(Katherine tells us in her own words, which she provided for this blog post):
"I wrote the book because I realized that I needed to understand a lot more about ADHD than what I knew from the superficial controversies aired in the media if I was going to help my son and myself make the best of our shared diagnosis. Once I delved into the research, and after being thoroughly alarmed by the stats that show what risks we run in life, from drug addiction to being hit by cars in crosswalks, I also found that it's really not the ADHD that's the danger, but much more how other people can react to you, and you to yourself, if you're not careful, and how that can quickly build up to devastated self-esteem. So trying to "cure" ADHD is not the answer. The far better strategy, I believe, is paying a lot of good attention to the kind of environment you're in, whether you have people in your life to give you love and understanding, and how best you use your gifts and manage the deficits to be a happy, useful and loving person in the world.
I think ADHD has been helpful to me in a creative sense because I don't have the same filters as most people, so that allows me to put sometimes outrageous ideas on paper. Not having those filters, of course, can also be dangerous, as you know! But I'm convinced I'd rather a million times have this "condition" than not." ~Katherine Ellison author of Buzz- A Year of Paying Attention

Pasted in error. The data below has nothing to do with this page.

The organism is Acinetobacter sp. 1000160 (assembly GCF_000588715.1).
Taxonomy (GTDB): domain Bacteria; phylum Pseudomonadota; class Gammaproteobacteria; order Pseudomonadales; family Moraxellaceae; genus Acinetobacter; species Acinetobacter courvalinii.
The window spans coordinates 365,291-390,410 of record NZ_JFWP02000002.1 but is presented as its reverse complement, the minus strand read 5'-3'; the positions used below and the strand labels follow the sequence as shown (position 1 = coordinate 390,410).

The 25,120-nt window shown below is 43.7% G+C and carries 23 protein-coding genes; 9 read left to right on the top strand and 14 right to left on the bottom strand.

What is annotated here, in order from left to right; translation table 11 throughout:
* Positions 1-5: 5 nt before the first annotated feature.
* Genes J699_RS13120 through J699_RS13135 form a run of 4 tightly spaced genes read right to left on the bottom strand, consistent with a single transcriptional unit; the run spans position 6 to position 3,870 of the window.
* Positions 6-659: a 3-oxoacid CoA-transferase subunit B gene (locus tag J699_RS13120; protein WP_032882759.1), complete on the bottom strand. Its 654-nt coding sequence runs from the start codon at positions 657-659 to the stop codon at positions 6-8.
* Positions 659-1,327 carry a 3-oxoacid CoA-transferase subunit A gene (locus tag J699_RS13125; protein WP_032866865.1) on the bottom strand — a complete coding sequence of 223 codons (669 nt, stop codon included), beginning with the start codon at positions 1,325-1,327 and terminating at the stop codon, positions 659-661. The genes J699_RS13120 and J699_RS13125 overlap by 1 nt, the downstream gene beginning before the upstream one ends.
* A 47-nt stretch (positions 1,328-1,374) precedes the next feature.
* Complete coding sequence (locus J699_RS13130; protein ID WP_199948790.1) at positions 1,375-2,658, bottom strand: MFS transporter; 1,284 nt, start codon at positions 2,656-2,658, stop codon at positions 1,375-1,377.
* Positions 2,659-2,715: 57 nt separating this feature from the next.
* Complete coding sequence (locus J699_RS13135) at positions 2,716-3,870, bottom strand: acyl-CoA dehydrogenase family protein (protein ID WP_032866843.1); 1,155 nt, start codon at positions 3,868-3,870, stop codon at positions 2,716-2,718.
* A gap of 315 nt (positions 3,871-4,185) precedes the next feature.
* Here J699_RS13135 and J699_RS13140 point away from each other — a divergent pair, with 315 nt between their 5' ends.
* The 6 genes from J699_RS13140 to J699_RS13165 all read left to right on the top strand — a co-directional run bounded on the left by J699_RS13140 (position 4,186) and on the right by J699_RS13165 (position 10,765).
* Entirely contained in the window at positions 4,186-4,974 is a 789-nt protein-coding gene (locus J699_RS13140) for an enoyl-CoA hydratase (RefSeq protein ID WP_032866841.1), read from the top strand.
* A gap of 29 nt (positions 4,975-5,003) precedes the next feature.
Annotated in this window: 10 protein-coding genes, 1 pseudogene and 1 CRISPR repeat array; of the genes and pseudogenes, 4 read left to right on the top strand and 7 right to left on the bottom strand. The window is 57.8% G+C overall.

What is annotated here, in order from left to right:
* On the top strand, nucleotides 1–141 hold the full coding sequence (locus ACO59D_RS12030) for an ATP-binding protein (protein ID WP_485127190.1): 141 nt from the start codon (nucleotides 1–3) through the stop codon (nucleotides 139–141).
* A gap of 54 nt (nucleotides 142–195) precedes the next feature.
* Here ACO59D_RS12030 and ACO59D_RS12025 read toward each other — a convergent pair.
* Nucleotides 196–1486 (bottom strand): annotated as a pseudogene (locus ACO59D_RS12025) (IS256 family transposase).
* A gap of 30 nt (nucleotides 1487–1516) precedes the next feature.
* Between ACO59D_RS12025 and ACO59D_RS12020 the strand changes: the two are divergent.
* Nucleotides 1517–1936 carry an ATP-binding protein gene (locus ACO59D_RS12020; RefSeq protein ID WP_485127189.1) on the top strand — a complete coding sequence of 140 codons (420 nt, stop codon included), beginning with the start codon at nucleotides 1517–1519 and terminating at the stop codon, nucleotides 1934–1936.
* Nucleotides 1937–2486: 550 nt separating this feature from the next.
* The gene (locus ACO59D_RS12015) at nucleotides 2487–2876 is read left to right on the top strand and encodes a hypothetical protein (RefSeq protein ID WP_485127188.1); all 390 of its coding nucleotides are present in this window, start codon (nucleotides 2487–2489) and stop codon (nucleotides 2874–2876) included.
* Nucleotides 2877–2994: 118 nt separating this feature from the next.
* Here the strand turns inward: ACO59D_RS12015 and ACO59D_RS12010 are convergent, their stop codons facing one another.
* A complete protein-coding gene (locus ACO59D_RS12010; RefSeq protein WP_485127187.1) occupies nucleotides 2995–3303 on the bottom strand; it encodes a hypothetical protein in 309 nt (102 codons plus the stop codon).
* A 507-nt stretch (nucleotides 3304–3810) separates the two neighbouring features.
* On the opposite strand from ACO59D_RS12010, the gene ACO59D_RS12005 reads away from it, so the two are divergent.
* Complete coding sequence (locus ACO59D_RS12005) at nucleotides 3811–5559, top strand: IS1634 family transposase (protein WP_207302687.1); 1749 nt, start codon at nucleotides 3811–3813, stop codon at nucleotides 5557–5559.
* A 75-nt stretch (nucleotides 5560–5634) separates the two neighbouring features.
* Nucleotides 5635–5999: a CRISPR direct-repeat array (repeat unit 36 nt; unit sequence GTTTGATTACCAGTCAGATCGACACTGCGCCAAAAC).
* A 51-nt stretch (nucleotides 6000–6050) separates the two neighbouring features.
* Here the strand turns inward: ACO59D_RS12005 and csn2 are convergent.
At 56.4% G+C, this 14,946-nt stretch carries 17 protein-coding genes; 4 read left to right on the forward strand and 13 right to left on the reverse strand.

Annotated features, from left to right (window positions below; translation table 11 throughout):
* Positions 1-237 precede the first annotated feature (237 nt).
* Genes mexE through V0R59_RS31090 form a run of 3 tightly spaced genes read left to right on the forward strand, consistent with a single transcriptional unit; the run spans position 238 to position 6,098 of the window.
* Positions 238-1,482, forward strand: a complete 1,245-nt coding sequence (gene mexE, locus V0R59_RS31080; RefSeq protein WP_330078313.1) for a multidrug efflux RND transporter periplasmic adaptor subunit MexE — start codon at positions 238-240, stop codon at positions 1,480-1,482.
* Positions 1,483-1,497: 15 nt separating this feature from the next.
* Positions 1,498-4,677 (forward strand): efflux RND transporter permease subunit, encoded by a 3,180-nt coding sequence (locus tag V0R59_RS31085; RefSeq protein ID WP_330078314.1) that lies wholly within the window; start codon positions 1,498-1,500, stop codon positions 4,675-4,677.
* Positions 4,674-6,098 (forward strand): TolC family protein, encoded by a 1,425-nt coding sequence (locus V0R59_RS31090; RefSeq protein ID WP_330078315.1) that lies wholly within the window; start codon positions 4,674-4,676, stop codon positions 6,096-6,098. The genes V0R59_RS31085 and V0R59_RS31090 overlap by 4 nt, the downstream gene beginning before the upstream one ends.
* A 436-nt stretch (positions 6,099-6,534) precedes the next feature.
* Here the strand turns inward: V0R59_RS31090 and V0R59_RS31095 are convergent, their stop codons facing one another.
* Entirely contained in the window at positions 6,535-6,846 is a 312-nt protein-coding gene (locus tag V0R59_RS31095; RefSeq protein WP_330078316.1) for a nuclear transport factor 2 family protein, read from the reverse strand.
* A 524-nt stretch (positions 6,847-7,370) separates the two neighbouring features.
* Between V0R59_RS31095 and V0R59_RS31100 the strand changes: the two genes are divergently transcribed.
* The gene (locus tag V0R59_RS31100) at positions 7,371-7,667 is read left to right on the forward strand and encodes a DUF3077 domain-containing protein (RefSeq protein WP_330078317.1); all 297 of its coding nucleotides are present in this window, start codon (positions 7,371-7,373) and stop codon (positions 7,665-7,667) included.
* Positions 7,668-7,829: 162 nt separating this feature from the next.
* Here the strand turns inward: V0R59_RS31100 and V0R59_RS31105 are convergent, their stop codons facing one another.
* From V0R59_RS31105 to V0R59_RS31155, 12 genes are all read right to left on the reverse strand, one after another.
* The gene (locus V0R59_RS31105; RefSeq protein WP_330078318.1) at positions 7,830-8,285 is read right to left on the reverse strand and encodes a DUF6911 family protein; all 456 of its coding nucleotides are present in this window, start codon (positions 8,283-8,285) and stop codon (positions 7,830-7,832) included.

The thing is that many people do have very severe struggles with ADHD and some of us have been severely punished and reprimanded due to those very same struggles, but sometimes the ultimate battle is overcoming the stigma resulting from all the news reports and research statistics. We absolutely need the research to help us, but let it help us, not hinder us. If we want the truth of our experiences to be shared, we must change and/or break the first rule and that's up to each person for himself or herself. I can fully understand why anyone would want to keep their ADHD diagnosis low profile.
Now, here's something else to consider: Not everyone with ADHD will be a Pulitzer prize winner and not everyone with ADHD will have a popular blog, much less the most popular, and not everyone with ADHD will be the best entrepreneur earning millions. Those things do not have to be anyone's goal, but we can all aspire to be something more than what the statistics dictate and it is alright to recognize those with ADHD who have succeeded.
Furthermore, just because we have ADHD doesn't mean we will fail at everything and anything we try, or, that we are predisposed to completely and utterly fail no matter what. Yes, it may seem that way at times, but there's help out there!
ADHD success stories exist and we know that because people have broken the first rule.
*Note: In my opinion, there are many people that go out of their way to insure each person is treated with respect as to each individual's case, whatever that case may be.
**Special thanks to Katherine Ellison for her input for this post.